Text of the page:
WASHINGTON (Legal Newsline) – Dangling the prospect of taking on unpopular industries, trial lawyers are getting state attorneys general to team on cases.

Peggy Little
Peggy Little | Competitive Enterprise Institute

That is the perspective Peggy Little, author of the Competitive Enterprise Institute’s paper “Pirates at the Parchment Gates.” She argues that state attorneys general have abused their office for political purposes while enriching their private attorney allies. These attorneys tend to be large donors, she says.

According to Little, the public is in the dark about how lawmaking power has fallen into the hands of an organized sector of the bar and a group of their politically and financially allied state attorneys general.

“The way these cases arise is that trial lawyers approach AGs with a tantalizing prospect – take on an industry that is unpopular and against which we have been unsuccessful in private suits,” she told Legal Newsline. “They say ‘We will fund the litigation for you – or bear part of the costs of prosecution – and if successful, give us a whopping percentage. If the suit is not successful, we bear the risk.’”

Little notes that the ambitious state attorney general gets the immediate publicity and political cachet of “taking on” Big Asbestos, Big Pharma, Big Tobacco, or alleged climate change deniers and he or she portrays this as a win-win situation without any risk to the state – which is not in fact the case, as is argued in detail in the paper.

According to Little, the most lucrative example of this phenomenon occurred in the 1990s when ambitious state attorneys general in Mississippi, Minnesota, West Virginia and Florida brought suits in 1994 against the tobacco industry.  

“The first suit, brought in Mississippi, used millions recovered by the trial bar in similar asbestos suits to finance the costs of this unprecedented suit against the tobacco industry on an untested theory,” she explained. “These AGs saw a political opportunity to ‘take on big tobacco,’ but were reluctant to commit state funds to such a dubious legal theory.”

The trial bar steps forward with its millions recovered in asbestos cases, a litigation that taught them that when the bar is allied with a government official, companies will fork over billions to avoid the costs and risks of years of defending themselves from these powerful political coalitions, she says.

Add in a campaign of public relations vilification, forging political alliances with other state attorneys general, threatening years of litigation on untested legal theories, and going to Wall Street where falling stock prices are sure to bring a defendant to the table, and you get a quick, lucrative deal, she said.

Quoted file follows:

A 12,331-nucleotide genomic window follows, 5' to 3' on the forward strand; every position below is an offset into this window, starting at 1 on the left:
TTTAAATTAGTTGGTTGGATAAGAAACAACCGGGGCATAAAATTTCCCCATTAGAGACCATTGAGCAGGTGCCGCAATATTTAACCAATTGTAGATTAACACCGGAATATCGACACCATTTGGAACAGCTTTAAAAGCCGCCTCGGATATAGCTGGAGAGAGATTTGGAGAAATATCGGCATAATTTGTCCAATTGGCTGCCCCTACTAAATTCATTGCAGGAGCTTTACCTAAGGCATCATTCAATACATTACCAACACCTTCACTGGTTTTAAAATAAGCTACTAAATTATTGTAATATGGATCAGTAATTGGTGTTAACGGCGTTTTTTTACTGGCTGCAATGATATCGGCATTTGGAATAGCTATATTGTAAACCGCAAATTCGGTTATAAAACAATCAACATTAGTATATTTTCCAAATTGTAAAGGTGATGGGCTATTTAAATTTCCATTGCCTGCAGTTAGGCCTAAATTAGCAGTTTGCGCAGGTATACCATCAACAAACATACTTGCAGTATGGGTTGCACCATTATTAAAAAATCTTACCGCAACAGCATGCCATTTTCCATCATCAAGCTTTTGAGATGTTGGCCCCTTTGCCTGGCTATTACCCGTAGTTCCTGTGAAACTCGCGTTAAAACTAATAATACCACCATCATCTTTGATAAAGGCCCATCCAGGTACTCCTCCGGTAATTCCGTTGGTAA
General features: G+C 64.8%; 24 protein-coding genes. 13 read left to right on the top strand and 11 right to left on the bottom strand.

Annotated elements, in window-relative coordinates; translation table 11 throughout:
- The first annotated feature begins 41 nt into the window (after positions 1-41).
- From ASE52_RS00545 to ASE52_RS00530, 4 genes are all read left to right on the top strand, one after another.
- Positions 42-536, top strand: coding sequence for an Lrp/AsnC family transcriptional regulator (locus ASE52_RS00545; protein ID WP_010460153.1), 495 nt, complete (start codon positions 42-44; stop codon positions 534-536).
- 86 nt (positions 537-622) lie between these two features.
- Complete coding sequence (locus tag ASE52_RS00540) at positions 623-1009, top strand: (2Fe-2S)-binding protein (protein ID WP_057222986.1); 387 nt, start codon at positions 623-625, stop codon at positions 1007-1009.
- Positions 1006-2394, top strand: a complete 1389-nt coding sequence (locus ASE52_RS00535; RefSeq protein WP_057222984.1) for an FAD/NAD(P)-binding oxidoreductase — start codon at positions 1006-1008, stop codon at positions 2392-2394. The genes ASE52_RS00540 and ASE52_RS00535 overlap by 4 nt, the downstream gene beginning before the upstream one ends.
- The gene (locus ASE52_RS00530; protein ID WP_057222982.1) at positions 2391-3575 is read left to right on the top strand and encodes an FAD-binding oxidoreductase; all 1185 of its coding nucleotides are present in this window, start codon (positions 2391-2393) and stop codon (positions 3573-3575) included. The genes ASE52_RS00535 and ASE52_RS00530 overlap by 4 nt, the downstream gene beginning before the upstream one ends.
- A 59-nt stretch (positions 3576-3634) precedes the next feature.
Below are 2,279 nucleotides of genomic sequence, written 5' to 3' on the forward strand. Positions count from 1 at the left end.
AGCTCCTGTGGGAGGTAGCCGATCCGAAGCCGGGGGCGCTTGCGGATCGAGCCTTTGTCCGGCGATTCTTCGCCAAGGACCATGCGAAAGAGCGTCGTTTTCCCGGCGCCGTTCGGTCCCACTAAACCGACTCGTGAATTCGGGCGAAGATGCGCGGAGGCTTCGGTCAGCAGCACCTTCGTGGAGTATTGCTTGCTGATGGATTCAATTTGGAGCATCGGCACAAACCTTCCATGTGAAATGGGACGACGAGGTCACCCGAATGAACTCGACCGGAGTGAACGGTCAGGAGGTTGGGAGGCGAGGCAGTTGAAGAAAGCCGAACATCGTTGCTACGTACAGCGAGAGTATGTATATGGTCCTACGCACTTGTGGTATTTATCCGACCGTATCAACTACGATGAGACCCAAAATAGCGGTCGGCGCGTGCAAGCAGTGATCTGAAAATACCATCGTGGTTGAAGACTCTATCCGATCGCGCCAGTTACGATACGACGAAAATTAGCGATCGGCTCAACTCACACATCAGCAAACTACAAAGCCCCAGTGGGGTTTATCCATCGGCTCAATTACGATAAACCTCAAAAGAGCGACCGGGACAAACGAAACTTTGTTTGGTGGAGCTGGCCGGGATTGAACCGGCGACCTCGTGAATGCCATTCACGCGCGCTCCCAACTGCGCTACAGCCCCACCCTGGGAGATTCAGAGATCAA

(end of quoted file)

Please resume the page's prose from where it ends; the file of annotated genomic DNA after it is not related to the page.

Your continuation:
Little said these are “made-to-settle” suits and that is just what happens.

“The tobacco settlement brought a quarter of a trillion dollars to state treasuries, bloating their governments with unsustainable unbudgeted wealth, and another $20 billion dollars to the trial bar, paid to these lawyer barons annually for the past 20 years and well into the future,” she explained. “And that ball has just kept on rolling.”

Little added that there are some attorneys general who take part in this practice more frequently than others.

“The heyday of this activity was the 1990s when Democrat state AGs embarked on a campaign to wield such regulatory power in concert with the trial bar, often their biggest donors and soon to become a regular source of funding for their political futures,” she said. “Mississippi, Florida, Maryland, West Virginia and California were big players, and continue to this day.”

When it comes down to trial lawyers picking their targets, Little told Legal Newsline that the attorneys general who attract these solicitations are overwhelmingly Democrats, although now, 20 years later, the practice has become so common and accepted that Republicans also are signing on.

“Some AGs courageously resisted the courtship, notably Alabama’s AG Bill Pryor, and Delaware’s AG Jane Brady,” Little said. “Other states have handled such litigation in-house, keeping the state’s representation within constitutional bounds.”

Little said the practice raises a number of ethical issues, on top of the fact that state attorneys general are openly flouting the law.